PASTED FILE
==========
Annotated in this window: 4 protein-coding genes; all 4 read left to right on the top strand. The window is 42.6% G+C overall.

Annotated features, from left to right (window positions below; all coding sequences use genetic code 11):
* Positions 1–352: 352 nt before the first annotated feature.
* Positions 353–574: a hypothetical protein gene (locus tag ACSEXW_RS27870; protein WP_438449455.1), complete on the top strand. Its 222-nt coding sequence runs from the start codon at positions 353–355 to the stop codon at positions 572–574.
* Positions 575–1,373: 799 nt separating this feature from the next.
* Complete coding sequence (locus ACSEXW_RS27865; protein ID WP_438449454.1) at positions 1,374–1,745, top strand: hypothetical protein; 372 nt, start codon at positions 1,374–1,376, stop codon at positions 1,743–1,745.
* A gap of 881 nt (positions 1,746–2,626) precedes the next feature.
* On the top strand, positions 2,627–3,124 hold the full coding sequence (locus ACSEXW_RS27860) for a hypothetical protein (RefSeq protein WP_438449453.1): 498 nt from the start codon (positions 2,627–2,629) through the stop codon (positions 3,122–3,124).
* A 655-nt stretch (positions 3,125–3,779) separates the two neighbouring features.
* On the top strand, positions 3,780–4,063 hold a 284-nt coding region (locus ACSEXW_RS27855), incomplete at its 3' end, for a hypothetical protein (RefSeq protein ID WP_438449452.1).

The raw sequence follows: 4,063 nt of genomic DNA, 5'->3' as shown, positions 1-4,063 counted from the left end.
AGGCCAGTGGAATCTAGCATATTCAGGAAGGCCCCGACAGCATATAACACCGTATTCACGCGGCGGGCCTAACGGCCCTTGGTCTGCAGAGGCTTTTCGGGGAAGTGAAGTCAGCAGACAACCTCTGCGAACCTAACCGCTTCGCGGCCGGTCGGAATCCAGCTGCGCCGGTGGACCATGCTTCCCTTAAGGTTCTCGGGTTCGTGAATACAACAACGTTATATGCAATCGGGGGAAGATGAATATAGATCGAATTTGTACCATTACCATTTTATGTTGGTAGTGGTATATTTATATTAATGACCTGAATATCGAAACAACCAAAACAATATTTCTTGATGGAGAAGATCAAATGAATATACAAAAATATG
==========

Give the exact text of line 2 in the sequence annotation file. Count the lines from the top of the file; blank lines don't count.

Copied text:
Annotated features, from left to right (window positions below; all coding sequences use genetic code 11):